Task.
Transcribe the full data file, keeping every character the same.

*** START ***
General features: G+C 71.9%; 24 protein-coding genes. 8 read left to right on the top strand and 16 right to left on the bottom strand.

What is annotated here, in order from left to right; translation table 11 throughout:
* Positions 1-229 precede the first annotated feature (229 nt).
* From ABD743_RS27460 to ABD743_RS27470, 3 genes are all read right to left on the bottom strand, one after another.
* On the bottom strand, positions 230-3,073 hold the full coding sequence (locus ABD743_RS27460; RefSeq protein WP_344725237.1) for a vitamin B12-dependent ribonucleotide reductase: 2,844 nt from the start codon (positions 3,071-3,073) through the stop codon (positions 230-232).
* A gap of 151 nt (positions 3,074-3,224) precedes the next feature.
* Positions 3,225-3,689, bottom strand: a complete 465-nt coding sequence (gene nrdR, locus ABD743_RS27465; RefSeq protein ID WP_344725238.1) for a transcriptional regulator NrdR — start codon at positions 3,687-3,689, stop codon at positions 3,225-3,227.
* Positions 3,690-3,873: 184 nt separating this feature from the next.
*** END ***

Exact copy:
General features: G+C 71.9%; 24 protein-coding genes. 8 read left to right on the top strand and 16 right to left on the bottom strand.

What is annotated here, in order from left to right; translation table 11 throughout:
* Positions 1-229 precede the first annotated feature (229 nt).
* From ABD743_RS27460 to ABD743_RS27470, 3 genes are all read right to left on the bottom strand, one after another.
* On the bottom strand, positions 230-3,073 hold the full coding sequence (locus ABD743_RS27460; RefSeq protein WP_344725237.1) for a vitamin B12-dependent ribonucleotide reductase: 2,844 nt from the start codon (positions 3,071-3,073) through the stop codon (positions 230-232).
* A gap of 151 nt (positions 3,074-3,224) precedes the next feature.
* Positions 3,225-3,689, bottom strand: a complete 465-nt coding sequence (gene nrdR, locus ABD743_RS27465; RefSeq protein ID WP_344725238.1) for a transcriptional regulator NrdR — start codon at positions 3,687-3,689, stop codon at positions 3,225-3,227.
* Positions 3,690-3,873: 184 nt separating this feature from the next.